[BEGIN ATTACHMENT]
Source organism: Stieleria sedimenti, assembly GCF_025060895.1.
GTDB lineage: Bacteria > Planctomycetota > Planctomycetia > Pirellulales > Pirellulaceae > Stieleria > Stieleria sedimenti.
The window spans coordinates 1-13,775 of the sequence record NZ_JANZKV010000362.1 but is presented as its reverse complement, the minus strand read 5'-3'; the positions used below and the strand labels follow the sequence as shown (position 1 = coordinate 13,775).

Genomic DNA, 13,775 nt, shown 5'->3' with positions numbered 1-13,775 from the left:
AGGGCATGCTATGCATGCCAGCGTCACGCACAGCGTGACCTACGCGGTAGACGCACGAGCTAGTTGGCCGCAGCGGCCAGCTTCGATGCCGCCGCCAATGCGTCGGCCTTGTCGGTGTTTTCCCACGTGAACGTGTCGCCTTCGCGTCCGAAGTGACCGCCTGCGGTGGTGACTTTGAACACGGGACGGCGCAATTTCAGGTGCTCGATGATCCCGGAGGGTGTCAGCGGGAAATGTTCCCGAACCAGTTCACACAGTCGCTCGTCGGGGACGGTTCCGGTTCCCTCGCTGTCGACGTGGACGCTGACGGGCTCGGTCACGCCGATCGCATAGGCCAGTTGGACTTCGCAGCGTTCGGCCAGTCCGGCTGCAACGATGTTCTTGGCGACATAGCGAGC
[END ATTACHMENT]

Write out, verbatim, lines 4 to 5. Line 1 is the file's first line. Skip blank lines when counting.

Genomic DNA, 13,775 nt, shown 5'->3' with positions numbered 1-13,775 from the left:
AGGGCATGCTATGCATGCCAGCGTCACGCACAGCGTGACCTACGCGGTAGACGCACGAGCTAGTTGGCCGCAGCGGCCAGCTTCGATGCCGCCGCCAATGCGTCGGCCTTGTCGGTGTTTTCCCACGTGAACGTGTCGCCTTCGCGTCCGAAGTGACCGCCTGCGGTGGTGACTTTGAACACGGGACGGCGCAATTTCAGGTGCTCGATGATCCCGGAGGGTGTCAGCGGGAAATGTTCCCGAACCAGTTCACACAGTCGCTCGTCGGGGACGGTTCCGGTTCCCTCGCTGTCGACGTGGACGCTGACGGGCTCGGTCACGCCGATCGCATAGGCCAGTTGGACTTCGCAGCGTTCGGCCAGTCCGGCTGCAACGATGTTCTTGGCGACATAGCGAGC